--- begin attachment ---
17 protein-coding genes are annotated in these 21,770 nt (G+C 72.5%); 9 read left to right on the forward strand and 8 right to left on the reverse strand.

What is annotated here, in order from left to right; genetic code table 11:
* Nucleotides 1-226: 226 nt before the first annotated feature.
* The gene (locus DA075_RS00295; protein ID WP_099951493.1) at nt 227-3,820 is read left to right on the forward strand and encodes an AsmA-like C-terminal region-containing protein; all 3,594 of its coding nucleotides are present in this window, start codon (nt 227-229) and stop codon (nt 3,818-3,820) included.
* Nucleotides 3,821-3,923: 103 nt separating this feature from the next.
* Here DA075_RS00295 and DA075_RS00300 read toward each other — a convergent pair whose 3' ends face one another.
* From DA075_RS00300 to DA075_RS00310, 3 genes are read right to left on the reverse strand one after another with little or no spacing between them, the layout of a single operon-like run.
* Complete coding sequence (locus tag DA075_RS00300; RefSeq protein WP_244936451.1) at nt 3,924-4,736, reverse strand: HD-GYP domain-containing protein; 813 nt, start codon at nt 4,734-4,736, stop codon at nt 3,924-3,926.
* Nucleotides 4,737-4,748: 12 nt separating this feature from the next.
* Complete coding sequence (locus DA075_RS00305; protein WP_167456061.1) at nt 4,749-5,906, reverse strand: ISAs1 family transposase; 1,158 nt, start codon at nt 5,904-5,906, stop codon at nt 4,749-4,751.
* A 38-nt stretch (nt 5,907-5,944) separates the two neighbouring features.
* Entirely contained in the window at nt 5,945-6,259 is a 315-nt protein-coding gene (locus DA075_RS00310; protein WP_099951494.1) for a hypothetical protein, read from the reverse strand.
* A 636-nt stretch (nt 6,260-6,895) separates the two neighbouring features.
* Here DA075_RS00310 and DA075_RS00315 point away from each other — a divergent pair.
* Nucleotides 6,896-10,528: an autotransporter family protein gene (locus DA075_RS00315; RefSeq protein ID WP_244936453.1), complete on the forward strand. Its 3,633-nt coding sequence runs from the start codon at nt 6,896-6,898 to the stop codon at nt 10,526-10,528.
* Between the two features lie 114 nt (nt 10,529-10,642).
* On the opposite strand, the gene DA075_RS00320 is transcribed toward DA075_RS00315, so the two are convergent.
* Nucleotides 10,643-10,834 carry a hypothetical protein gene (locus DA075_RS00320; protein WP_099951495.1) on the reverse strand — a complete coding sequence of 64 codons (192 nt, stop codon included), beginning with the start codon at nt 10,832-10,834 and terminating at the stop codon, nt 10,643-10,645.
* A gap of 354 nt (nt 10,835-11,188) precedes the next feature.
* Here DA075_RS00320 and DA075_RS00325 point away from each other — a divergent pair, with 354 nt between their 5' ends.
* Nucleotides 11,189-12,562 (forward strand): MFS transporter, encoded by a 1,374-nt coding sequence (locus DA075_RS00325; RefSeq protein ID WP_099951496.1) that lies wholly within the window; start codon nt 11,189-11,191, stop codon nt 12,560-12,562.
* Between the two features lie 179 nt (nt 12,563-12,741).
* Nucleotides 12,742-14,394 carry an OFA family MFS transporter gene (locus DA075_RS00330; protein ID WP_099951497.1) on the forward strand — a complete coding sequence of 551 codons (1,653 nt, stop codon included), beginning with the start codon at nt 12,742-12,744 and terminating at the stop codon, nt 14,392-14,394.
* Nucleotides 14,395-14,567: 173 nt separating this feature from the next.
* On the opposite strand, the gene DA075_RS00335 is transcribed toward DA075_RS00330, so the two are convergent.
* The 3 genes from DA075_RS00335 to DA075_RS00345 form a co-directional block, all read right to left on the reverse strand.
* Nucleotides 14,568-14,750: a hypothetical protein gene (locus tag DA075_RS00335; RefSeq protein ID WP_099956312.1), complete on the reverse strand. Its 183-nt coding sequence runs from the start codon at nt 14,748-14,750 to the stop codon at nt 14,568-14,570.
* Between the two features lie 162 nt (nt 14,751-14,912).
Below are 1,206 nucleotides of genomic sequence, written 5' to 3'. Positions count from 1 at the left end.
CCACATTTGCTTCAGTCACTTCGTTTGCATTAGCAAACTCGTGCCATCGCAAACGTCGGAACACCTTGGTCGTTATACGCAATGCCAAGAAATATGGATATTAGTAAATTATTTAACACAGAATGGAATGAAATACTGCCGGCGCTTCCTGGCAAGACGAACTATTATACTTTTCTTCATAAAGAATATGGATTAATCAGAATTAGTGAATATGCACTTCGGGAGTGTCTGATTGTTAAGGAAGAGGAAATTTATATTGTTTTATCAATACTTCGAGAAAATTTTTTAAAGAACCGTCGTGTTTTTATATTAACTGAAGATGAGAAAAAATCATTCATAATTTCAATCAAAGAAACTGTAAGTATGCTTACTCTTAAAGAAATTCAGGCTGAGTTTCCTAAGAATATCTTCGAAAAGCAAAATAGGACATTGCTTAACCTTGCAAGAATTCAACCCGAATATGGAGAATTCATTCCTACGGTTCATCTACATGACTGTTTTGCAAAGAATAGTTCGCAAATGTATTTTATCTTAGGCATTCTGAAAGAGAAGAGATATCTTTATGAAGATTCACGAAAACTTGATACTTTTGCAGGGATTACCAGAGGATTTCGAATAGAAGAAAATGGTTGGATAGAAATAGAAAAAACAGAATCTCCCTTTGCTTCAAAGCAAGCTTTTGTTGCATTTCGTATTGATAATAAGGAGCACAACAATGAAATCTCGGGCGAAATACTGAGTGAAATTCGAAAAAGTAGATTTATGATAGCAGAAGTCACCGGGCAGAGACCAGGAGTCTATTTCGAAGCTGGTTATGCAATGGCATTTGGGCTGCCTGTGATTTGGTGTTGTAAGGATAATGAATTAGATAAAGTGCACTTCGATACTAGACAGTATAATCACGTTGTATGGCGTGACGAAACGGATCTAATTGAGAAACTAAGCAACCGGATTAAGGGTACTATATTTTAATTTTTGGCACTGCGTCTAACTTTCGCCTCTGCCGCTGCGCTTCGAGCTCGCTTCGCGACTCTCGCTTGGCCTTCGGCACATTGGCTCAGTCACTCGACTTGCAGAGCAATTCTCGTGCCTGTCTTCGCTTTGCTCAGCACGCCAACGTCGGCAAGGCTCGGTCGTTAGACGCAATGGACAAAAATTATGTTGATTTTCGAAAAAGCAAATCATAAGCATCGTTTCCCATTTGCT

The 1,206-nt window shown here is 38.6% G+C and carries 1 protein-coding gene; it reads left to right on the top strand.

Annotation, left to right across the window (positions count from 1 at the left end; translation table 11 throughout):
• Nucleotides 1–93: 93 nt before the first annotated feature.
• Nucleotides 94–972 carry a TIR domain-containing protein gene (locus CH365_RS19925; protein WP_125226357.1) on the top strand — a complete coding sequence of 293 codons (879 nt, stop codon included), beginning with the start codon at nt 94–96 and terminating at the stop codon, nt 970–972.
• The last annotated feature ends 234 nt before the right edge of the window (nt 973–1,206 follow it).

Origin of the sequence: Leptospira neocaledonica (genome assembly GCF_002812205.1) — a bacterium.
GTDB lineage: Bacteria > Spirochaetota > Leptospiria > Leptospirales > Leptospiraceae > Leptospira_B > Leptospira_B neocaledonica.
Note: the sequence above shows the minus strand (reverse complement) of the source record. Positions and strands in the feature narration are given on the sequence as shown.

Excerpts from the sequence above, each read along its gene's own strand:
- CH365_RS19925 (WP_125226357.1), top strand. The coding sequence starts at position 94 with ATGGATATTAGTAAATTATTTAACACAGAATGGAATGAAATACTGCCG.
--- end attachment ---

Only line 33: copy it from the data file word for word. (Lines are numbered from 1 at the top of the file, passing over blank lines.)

• Nucleotides 1–93: 93 nt before the first annotated feature.